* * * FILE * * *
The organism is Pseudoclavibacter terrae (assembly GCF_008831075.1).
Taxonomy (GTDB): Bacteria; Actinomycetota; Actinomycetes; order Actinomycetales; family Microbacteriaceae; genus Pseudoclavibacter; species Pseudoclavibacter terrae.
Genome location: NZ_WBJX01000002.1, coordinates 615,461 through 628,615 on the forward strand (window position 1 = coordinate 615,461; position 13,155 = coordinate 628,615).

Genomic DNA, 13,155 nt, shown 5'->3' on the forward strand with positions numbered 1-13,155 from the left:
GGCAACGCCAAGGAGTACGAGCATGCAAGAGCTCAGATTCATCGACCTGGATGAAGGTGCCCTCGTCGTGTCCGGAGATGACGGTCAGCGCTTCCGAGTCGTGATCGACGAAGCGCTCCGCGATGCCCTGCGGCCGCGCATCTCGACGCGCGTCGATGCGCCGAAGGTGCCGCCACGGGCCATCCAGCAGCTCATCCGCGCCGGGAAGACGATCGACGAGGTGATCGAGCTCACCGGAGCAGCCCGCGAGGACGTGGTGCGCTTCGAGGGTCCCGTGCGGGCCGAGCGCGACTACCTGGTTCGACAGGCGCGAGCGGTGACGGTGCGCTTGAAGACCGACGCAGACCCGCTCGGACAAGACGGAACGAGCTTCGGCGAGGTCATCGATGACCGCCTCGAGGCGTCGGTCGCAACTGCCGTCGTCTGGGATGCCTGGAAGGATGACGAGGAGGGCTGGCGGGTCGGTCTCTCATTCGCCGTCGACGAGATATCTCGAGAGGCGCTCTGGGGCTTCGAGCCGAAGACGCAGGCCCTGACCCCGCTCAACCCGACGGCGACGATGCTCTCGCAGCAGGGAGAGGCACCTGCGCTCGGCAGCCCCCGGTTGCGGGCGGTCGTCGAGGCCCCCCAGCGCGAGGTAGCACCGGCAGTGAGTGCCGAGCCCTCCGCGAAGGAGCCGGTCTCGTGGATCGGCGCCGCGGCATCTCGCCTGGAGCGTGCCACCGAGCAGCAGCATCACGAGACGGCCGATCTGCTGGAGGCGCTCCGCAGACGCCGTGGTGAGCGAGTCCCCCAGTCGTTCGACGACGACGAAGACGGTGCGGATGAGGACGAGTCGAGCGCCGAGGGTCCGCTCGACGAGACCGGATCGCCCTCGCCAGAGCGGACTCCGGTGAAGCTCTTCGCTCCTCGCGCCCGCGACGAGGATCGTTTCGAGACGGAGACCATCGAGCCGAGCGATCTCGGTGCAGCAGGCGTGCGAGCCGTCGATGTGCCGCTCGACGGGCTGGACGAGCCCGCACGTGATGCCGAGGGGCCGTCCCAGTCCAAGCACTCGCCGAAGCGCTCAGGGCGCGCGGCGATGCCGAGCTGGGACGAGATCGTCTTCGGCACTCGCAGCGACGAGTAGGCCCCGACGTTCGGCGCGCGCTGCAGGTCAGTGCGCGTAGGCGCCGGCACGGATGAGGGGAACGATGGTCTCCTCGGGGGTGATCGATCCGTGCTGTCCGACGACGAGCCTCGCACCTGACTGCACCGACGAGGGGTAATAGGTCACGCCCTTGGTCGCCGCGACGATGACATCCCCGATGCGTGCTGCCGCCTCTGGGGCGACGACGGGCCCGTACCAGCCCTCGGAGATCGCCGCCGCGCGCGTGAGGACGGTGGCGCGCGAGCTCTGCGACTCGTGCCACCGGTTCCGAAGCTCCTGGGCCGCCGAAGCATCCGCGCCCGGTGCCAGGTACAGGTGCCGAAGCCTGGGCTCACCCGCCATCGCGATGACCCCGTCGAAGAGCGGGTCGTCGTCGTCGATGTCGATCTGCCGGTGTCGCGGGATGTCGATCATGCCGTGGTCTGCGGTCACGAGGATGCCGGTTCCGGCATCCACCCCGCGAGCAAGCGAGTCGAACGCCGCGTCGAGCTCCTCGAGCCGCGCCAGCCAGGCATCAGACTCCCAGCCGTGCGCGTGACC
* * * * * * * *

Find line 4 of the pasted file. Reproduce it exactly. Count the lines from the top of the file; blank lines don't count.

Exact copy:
Genomic DNA, 13,155 nt, shown 5'->3' on the forward strand with positions numbered 1-13,155 from the left: